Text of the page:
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Payroll Tax Holiday Impasse Broken; Action Expected by Christmas

By Jonathan Nicholson, Brett Ferguson and Cheryl Bolen
Publication Date: 12/23/2011

House and Senate leaders agreed Dec. 22 to break the logjam over temporarily extending the payroll tax holiday and other policies for another two months, and House Speaker John Boehner (R-Ohio) said he expects the deal to be passed as soon as Dec. 23.

Democrats portrayed the agreement as a political victory, even though it would set the stage for another conflict over the issue in two months. Under the agreement, Senate Majority Leader Harry Reid (D-Nev.) agreed to name conferees to a conference committee on H.R. 3630, and Republicans received a sought-after change in the language on withholding taxes for high-earners in return for agreeing to pass the compromise through the House.

Rep. Dave Camp (R-Mich.), chairman of the House Ways and Means Committee, said he will introduce a new bill incorporating the change Dec. 23, and Boehner said he will seek unanimous consent agreements to pass the bill on the House floor and in the Senate by Christmas. The House was already scheduled to hold a pro forma session—where no business is transacted—Dec. 23, and the new bill is expected be brought up then.

At a news conference, Boehner said he will call the House back into session the week of Dec. 26 to pass the bill if he is unable to get unanimous consent on the House floor.

‘Reenacting the Alamo,’ Brady Says

One Democratic aide described the agreement as “same bill, same duration, same tax cut” with the addition of the withholding change. The agreement includes a provision forcing the Obama administration to make a decision on construction of the Keystone XL pipeline, a concession the White House and Democrats made originally to win House Republican support.

Boehner, who was under pressure from some members of his party for not negotiating a full-year extension like the version of the bill originally sent to the Senate, acknowledged the politics of the fight did not look good for Republicans.

“It may not be the smartest political thing in the world, but our members fought the good fight,” Boehner told reporters. Boehner said he is proud of the work that his members put in on the House bill and said Republicans wanted to send the message: “No more gimmicks. No more short-term policy. It's time to do things the right way.”

Rep. Kevin Brady (R-Texas) echoed Boehner's sentiment.

“I'm disappointed because I still believe a full-year extension with unemployment reforms and spending cuts is the right policy for families, doctors, and small businesses. I am willing to fight on but in the end House Republicans felt like they were reenacting the Alamo, with no reinforcements and our friends shooting at us,” he said.

Obama Urges Continued Work

Earlier in the day, Sen. Mitch McConnell (R-Ky.) signaled his support for compromise, saying the two-month extension and negotiating a full-year extension were not “mutually exclusive.” After the agreement was reached, McConnell said, “With today's agreement between the Speaker and Leader Reid, working Americans can breathe a sigh of relief knowing that their taxes will not go up at the end of the year and that the President will have to finally decide on whether to move forward on a pipeline project that would create thousands of American jobs.”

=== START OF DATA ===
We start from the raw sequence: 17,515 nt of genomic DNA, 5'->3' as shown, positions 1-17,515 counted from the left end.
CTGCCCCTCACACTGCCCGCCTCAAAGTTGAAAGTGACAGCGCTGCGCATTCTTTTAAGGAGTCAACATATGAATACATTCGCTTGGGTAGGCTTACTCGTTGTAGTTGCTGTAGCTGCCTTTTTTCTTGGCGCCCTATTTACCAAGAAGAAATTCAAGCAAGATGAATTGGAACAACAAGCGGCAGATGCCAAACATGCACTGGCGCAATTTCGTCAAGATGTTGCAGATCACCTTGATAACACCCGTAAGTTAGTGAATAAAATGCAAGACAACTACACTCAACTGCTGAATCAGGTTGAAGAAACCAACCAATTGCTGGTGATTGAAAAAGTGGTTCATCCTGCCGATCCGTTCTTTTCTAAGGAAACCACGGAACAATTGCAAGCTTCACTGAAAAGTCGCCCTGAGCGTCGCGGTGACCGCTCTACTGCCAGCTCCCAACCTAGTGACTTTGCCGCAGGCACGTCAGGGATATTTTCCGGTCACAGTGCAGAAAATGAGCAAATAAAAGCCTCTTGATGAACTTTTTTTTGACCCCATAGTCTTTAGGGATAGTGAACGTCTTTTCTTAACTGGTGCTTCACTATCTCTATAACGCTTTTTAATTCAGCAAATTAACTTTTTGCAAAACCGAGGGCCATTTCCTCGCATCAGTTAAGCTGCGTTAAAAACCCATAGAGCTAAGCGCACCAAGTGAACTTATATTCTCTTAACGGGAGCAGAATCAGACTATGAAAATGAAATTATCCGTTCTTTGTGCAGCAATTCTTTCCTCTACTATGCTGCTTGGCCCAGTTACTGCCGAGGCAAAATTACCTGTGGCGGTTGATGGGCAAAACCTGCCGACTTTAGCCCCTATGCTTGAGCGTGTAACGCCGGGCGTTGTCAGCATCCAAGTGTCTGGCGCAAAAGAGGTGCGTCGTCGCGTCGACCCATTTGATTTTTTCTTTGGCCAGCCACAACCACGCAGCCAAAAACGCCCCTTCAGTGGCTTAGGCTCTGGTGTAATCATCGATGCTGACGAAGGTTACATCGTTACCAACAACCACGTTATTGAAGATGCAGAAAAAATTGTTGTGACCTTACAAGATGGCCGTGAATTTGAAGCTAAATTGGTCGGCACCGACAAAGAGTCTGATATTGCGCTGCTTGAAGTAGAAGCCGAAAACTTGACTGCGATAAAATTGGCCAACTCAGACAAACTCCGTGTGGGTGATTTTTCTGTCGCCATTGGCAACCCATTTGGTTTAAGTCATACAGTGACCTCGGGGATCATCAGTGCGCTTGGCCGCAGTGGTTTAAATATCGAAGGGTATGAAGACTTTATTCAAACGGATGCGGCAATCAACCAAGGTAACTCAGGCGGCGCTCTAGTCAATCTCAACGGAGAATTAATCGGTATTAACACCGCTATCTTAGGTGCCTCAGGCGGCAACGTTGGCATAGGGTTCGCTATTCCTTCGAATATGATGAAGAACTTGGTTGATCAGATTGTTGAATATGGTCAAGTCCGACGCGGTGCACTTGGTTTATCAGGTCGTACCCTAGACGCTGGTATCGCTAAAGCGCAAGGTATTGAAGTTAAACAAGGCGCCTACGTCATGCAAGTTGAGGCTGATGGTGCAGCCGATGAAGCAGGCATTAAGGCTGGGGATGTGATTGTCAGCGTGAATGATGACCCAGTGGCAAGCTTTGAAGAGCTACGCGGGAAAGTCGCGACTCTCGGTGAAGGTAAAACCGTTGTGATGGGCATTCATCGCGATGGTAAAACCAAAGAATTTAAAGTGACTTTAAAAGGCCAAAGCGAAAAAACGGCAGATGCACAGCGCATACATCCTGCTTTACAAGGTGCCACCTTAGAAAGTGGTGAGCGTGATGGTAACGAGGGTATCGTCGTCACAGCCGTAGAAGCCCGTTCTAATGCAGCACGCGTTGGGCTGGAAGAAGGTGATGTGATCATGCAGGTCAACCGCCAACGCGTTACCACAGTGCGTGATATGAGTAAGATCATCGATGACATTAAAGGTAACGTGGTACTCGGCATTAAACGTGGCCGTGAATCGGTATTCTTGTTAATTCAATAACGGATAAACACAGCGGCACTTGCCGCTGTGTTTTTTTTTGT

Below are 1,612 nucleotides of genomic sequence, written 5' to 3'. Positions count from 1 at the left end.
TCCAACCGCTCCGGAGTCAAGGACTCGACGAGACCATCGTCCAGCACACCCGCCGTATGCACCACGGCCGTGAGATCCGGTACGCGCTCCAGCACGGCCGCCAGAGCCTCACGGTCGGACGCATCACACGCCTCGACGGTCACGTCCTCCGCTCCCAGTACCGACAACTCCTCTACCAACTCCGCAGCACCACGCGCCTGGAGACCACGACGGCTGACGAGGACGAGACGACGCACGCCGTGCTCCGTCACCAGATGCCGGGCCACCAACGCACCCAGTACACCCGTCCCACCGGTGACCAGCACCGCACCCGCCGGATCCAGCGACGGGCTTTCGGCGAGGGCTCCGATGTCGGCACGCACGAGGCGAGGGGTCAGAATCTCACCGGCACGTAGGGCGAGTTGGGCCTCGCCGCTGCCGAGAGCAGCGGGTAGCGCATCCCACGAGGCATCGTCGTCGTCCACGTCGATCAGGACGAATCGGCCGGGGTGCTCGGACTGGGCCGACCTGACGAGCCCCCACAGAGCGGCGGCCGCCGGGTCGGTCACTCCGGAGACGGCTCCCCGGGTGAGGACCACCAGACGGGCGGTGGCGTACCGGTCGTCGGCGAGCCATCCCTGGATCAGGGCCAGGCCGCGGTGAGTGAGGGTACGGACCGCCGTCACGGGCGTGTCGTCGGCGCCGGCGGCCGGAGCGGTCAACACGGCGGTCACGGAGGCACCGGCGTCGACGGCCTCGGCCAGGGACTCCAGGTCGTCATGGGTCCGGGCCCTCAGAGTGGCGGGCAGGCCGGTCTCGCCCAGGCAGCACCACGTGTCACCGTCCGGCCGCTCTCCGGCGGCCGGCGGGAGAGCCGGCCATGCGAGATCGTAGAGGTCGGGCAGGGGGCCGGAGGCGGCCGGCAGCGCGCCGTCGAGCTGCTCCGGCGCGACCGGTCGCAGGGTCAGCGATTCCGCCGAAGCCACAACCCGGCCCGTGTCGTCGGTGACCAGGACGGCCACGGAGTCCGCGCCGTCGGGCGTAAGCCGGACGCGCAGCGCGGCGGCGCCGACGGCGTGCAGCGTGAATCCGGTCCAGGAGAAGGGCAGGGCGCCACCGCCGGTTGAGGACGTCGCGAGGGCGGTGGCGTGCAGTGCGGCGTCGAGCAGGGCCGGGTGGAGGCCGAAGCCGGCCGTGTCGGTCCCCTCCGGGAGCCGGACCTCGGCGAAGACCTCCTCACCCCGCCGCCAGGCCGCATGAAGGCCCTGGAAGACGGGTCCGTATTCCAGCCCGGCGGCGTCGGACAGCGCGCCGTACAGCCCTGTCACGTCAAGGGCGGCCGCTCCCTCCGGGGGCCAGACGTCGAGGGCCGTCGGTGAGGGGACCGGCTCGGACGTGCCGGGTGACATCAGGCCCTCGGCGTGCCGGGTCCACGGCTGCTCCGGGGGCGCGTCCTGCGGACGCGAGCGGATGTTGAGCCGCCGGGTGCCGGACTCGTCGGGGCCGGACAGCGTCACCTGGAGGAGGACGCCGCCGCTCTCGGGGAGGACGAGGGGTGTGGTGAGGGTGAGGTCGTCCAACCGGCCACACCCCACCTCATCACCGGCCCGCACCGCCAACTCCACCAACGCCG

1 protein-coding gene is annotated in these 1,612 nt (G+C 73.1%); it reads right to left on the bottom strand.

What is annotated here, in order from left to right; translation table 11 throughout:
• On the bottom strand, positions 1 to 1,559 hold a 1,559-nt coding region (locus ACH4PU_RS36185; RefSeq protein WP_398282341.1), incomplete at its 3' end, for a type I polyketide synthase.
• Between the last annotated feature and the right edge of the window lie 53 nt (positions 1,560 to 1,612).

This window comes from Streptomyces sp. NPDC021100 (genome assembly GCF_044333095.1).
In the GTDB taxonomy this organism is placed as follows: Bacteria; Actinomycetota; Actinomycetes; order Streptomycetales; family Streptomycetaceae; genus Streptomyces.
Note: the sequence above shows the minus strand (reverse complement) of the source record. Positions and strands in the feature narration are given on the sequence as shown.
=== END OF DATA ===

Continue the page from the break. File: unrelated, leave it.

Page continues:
President Obama, in a statement issued after the deal was announced, congratulated lawmakers on breaking what he called a “partisan stalemate.”

“Because of this agreement, every working American will keep his or her tax cut—about $1,000 for the average family. That's about $40 in every paycheck. Vital unemployment insurance will continue for millions of Americans who are looking for work. And when Congress returns, I urge them to keep working to reach an agreement that will extend this tax cut and unemployment insurance for all of 2012 without drama or delay,” he said.

Earlier in the day, Obama had continued to put pressure on GOP leaders to reach a compromise, blaming the stalemate on a minority of the House Republicans.

“So far, the only reason it hasn't landed on my desk, the only reason, is because a faction of House Republicans have refused to support this compromise,” Obama said before the deal was struck.

‘Critical Flaw’ Fixed, GOP Says

Republicans focused on the inclusion of language on the Keystone pipeline and withholding changes, which they said would help small businesses.

“The new House bill corrects this critical flaw in the Senate provision by allowing employers to withhold employee payroll taxes at the reduced rate (4.2 percent) on all wages paid during the two-month period, subject only to the full 2012 wage base ($110,100) and without regard to the new $18,350 cap on wages earned through the end of February,” according to a Camp spokesman.

“If an employee's wages during the first two months of 2012 exceed $18,350 (two-twelfths of the wage base of $110,100), an amount equal to 2 percent of those excess wages would ultimately be recaptured on the worker's individual tax return for 2012. However, this rule would only apply if the payroll tax reduction is not extended for the remainder of 2012, and a conference committee is expected to convene soon in order to negotiate a full-year extension,” the spokeswoman said.

Senators put the taxable wage limit in the bill to ensure that very high-income individuals are not able to collect a full year's worth of tax savings in their first few paychecks of the year, while lower-income households will only collect two months worth of tax savings.

The complete text of this article can be found in the BNA Daily Tax Report, December 23 2011. For comprehensive coverage of taxation, pension, budget, and accounting issues, sign up for a free trial or subscribe to the BNA Daily Tax Report today. Learn more »

© 2011, The Bureau of National Affairs, Inc.